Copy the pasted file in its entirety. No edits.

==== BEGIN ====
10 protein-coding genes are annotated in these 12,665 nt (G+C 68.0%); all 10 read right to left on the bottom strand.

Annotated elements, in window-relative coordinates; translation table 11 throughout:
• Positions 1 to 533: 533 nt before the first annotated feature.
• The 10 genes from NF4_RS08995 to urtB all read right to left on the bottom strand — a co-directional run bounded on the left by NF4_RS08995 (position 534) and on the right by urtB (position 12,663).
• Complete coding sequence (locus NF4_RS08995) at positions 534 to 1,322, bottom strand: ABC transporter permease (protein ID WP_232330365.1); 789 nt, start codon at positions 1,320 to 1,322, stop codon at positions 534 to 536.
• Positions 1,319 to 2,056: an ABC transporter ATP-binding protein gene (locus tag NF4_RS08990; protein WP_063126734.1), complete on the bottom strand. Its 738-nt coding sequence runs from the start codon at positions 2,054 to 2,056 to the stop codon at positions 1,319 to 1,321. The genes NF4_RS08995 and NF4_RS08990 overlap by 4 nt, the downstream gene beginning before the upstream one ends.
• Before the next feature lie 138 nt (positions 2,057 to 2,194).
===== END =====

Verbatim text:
10 protein-coding genes are annotated in these 12,665 nt (G+C 68.0%); all 10 read right to left on the bottom strand.

Annotated elements, in window-relative coordinates; translation table 11 throughout:
• Positions 1 to 533: 533 nt before the first annotated feature.
• The 10 genes from NF4_RS08995 to urtB all read right to left on the bottom strand — a co-directional run bounded on the left by NF4_RS08995 (position 534) and on the right by urtB (position 12,663).
• Complete coding sequence (locus NF4_RS08995) at positions 534 to 1,322, bottom strand: ABC transporter permease (protein ID WP_232330365.1); 789 nt, start codon at positions 1,320 to 1,322, stop codon at positions 534 to 536.
• Positions 1,319 to 2,056: an ABC transporter ATP-binding protein gene (locus tag NF4_RS08990; protein WP_063126734.1), complete on the bottom strand. Its 738-nt coding sequence runs from the start codon at positions 2,054 to 2,056 to the stop codon at positions 1,319 to 1,321. The genes NF4_RS08995 and NF4_RS08990 overlap by 4 nt, the downstream gene beginning before the upstream one ends.
• Before the next feature lie 138 nt (positions 2,057 to 2,194).